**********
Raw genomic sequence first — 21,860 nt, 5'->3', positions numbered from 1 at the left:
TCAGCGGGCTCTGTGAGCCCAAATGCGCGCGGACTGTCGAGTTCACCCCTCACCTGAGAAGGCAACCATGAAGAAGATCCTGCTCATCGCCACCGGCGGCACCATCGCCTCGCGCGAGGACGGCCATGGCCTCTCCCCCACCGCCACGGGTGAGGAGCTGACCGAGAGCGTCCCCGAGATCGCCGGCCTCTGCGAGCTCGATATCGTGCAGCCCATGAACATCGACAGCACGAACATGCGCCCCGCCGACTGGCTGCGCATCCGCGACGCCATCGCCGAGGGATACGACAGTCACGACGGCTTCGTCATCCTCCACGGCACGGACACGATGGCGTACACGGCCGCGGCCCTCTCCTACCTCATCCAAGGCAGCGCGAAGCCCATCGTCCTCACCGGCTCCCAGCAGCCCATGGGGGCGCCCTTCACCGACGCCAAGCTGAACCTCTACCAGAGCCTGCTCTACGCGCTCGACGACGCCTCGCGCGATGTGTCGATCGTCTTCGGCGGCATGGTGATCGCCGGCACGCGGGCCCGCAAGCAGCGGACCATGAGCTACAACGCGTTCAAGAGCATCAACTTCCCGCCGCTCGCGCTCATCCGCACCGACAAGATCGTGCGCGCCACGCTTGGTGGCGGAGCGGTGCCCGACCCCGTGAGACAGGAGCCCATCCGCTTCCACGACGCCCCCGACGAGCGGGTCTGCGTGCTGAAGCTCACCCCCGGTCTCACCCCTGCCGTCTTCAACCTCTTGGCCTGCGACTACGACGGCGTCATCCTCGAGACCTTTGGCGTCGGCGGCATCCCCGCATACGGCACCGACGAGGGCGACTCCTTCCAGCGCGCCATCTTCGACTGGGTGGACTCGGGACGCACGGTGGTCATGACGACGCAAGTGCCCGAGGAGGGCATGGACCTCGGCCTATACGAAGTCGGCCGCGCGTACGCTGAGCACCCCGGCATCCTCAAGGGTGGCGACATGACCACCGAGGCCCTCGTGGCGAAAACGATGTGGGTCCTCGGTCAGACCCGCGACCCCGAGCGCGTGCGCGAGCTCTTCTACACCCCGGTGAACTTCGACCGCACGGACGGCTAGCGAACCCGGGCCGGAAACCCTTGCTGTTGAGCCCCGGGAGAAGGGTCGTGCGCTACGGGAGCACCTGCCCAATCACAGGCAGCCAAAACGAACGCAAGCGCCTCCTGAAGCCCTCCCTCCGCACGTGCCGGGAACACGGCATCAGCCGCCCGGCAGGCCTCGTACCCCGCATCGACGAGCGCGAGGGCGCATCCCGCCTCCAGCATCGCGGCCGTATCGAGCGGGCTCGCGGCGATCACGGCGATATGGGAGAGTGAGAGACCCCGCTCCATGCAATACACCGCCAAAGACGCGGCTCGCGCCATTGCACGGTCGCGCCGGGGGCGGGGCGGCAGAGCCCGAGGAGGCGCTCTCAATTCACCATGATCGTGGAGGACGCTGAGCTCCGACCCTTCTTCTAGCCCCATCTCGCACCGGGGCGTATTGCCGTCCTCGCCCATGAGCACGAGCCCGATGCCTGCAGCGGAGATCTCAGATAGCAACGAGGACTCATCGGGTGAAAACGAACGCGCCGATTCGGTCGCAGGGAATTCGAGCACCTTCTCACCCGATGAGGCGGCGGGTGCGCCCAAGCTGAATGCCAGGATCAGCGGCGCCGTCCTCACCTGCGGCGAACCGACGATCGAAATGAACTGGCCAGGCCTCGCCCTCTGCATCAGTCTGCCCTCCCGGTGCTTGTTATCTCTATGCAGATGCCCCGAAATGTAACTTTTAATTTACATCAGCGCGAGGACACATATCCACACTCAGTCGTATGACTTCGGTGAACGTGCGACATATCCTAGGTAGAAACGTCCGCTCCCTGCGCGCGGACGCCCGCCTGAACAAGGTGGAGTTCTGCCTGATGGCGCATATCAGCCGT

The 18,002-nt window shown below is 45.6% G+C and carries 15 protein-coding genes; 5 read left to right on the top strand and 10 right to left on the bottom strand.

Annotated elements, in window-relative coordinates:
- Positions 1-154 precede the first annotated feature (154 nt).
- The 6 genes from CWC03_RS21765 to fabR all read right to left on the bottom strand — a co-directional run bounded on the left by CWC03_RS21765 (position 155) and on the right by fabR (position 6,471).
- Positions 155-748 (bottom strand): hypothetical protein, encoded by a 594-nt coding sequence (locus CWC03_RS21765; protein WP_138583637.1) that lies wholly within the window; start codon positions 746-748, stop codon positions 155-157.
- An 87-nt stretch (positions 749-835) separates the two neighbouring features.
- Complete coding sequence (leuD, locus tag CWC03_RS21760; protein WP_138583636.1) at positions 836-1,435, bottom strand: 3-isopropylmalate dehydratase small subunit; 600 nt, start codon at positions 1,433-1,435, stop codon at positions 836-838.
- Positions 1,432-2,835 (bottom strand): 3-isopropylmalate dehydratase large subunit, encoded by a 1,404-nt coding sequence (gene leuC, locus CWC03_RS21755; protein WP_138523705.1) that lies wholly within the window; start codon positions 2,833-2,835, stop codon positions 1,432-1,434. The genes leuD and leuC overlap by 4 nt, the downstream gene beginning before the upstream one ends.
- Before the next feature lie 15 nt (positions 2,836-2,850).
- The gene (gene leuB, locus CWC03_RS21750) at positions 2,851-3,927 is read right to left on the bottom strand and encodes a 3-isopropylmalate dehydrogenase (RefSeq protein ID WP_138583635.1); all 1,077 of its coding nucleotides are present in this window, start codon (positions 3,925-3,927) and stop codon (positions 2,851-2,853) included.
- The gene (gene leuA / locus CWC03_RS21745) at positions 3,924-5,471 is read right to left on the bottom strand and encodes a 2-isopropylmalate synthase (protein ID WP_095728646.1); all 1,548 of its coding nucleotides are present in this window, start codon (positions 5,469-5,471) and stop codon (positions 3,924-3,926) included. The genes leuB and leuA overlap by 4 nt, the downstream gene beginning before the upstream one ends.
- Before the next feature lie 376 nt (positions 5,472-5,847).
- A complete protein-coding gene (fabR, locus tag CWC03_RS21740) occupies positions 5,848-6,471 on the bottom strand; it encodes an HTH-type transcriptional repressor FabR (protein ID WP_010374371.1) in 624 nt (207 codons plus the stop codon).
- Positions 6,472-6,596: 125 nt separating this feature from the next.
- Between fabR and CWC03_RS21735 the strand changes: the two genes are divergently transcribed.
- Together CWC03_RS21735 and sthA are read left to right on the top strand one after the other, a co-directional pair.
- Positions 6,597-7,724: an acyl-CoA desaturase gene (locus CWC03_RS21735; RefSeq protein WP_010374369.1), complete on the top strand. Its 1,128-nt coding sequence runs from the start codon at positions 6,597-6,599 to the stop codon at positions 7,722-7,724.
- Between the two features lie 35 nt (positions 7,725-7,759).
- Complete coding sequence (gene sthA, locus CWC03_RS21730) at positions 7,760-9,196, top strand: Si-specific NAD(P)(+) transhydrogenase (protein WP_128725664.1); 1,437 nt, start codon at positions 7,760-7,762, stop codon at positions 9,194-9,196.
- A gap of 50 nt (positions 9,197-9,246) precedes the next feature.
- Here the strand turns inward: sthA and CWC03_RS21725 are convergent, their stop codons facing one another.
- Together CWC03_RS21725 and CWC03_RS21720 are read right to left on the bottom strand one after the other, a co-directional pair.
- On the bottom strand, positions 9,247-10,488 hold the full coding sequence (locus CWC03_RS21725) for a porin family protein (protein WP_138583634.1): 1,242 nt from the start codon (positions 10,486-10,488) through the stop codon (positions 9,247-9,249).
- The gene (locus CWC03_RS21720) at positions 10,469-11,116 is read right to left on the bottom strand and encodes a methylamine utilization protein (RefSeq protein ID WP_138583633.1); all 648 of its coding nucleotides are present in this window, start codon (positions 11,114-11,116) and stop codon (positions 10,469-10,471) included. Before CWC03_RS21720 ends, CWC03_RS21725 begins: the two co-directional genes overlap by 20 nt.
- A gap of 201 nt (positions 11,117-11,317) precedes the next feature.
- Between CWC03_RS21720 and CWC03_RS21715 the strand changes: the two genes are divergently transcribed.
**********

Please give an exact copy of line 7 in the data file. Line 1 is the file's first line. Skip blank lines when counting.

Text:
- Positions 155-748 (bottom strand): hypothetical protein, encoded by a 594-nt coding sequence (locus CWC03_RS21765; protein WP_138583637.1) that lies wholly within the window; start codon positions 746-748, stop codon positions 155-157.